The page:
University of Reading, 16 September 2015
This inter-disciplinary symposium aimed to explore family relations, care and ‘troubles’ in diverse contexts. The symposium reflected on the powerful, often emotive discourses associated with ‘family’ in different cultural and policy settings and set out to explore the (potentially troubling or troubled) changes, caring practices, and intergenerational relations that shape family lives over time and space across the global North and South. 21 papers and plenaries were presented and 45 people participated in the Symposium.
Dr. Jane Ribbens McCarthy gave the opening plenary discussing key conceptual approaches and challenging and provoking our thinking on what we mean by ‘family troubles’and how these issues may be addressed across diverse cultures. Paper and poster presentations from UK and international academics, researchers and practitioners addressed the following themes:
- Meanings of ‘family’ and (troubling) changes in family lives
- Care and interdependencies in diverse household forms
- Support for ‘troubled’ families
- Responses to death and ‘bereavement’
- Life-limiting illness, dying bodies and family caring practices
- Policy framings of ‘troubling’ families.
These contentious, emotive and sensitive issues pose questions and dilemmas for policy makers, practitioners and service users, as well as researchers and academics interested in issues of family change, care and support.
In the afternoon plenary, Dr. Ruth Evans, Dr. Jane Ribbens McCarthy and Dr. Sophie Bowlby presented key findings from their cross-cultural research on Caringscapes responses to death family relations – watch the podcast. In a panel discussion, Rebecca Smith, Save the Children, Dr. Avril Maddrell, University of the West of England, Isobel Bremner, Candle Project, St Christopher’s Hospice and Prof. Rosalind Edwards, University of Southampton gave insightful comments about the ethic of care adopted, the linkages between formal and informal systems of support in resource-constrained settings, the role of education and how we understanding emotions and narratives of family life in cross-cultural perspective. This led to an interesting discussion in response to the issues raised by the discussants and audience members – watch the podcast.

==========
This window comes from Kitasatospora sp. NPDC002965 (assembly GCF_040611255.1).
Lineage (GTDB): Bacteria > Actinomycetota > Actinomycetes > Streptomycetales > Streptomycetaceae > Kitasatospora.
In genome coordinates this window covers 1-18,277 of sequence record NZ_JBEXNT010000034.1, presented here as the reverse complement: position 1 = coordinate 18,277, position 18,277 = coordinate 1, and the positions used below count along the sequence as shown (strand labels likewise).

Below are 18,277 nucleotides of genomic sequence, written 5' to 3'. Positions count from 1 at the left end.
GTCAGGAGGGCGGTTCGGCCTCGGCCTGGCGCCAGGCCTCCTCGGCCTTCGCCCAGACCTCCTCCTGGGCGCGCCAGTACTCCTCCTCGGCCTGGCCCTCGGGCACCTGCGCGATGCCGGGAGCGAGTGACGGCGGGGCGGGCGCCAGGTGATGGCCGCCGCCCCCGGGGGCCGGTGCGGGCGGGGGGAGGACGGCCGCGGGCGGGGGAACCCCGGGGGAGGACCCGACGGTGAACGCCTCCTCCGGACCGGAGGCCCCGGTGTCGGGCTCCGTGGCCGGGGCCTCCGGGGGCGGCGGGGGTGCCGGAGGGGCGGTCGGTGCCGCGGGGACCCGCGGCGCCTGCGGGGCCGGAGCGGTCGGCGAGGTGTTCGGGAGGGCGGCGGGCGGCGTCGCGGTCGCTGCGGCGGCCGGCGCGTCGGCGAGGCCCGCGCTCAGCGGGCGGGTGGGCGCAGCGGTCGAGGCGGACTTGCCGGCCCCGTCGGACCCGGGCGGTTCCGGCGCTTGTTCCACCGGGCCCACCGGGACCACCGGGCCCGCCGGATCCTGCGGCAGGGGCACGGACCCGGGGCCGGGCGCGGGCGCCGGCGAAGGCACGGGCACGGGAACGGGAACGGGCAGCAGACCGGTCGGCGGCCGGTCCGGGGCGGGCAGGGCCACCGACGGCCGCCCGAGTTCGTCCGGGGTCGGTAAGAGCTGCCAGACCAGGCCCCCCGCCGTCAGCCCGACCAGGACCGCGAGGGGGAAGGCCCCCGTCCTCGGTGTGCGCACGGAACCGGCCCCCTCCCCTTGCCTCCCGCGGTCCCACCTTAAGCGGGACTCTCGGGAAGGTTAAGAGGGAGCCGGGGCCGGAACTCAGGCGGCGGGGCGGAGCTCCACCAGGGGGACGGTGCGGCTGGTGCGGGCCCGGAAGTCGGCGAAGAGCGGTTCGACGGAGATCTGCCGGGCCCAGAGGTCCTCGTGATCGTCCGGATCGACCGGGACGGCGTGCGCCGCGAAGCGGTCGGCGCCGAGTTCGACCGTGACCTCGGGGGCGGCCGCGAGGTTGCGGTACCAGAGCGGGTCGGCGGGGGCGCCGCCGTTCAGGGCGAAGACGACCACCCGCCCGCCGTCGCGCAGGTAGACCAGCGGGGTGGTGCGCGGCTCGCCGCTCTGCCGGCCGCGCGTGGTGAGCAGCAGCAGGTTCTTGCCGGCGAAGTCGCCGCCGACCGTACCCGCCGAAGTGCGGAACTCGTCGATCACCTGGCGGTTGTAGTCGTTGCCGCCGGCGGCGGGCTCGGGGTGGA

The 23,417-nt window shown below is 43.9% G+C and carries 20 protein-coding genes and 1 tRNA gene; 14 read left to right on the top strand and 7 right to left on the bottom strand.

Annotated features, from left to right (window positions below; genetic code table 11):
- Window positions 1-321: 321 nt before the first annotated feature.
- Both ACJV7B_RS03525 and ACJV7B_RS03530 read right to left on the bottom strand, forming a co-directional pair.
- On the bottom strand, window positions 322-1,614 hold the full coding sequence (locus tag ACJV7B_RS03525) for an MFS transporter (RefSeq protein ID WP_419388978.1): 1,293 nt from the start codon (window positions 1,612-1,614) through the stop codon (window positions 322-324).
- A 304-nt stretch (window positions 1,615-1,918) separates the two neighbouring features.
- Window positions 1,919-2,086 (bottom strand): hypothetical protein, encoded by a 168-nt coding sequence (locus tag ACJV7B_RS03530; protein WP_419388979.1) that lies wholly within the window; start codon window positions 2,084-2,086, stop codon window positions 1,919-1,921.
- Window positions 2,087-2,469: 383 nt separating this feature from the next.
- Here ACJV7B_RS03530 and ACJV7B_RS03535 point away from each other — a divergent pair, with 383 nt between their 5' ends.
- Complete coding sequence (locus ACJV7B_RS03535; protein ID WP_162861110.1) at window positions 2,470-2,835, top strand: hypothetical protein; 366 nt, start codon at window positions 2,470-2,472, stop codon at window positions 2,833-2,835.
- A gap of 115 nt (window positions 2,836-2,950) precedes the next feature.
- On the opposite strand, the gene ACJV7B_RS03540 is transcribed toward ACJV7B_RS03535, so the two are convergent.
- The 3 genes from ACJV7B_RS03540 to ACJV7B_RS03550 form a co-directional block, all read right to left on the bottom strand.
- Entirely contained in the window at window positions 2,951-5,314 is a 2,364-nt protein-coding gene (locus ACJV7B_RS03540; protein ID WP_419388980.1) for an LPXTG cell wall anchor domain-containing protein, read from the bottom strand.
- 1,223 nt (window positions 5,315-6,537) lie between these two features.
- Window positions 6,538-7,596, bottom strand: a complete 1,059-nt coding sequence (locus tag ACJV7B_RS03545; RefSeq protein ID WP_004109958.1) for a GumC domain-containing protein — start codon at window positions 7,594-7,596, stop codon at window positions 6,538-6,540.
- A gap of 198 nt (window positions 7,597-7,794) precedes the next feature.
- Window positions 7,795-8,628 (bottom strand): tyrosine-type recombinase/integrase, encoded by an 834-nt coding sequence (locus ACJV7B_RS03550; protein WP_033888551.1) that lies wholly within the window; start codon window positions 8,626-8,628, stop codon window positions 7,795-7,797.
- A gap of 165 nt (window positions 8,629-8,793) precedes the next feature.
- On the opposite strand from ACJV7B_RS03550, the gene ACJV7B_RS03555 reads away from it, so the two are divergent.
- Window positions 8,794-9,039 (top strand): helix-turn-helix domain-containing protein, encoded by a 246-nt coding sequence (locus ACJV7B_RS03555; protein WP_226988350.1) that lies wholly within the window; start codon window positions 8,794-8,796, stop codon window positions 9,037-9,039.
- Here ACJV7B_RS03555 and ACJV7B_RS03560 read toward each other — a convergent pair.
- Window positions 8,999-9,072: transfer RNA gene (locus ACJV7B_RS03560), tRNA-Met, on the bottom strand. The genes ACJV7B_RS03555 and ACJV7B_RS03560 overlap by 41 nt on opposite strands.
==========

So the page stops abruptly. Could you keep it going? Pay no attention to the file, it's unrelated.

The keynote lecture by Prof. Samantha Punch, University of Stirling, on Reflections on negotiated and constrained interdependencies within and across generations raised critical questions about conceptual approaches to children’s agency and highlighted the importance of an inter- and intra-generational perspective and led to a stimulating discussion and conversations, which continued in the drinks reception which ended the day.
We are co-editing a special issue of Children’s Geographies on the theme of Family ‘troubles’, care and relationality in diverse contexts, based on a selection of papers presented at the Symposium. More details to follow.
The Symposium built on earlier work on the theme of Family Troubles? sponsored by the Centre for Citizenship, Identities and Governance at the Open University (see also this podcast about the book, ‘Family Troubles: Exploring Changes and Challenges in the Family Lives of Children and Young People’ edited by Jane Ribbens McCarthy, Carol-Ann Hooper and Val Gillies, 2013, Policy Press).
This Symposium was co-sponsored by the Royal Geographical Society (with the Institute of British Geographers) Geographies of Children, Youth and Families Research Group, the British Sociological Association (BSA) Families and Relationships Study Group, the BSA Death, Dying and Bereavement Study Group and the Association for the Study of Death and Society (ASDS).
It was funded by the University of Reading, the Open University and the Royal Geographical Society (with the Institute of British Geographers) Geographies of Children, Youth and Families Research Group.
A small number of bursaries were awarded to presenting postgraduates/ practitioners/ unwaged (funded by the RGS-IBG Geographies of Children, Youth and Families Research Group).
For the programme of abstracts, with links to presentations, see: Family Troubles Symposium programme and abstracts final 16 Sept 2015.
Contact: Ruth Evans: email@example.com.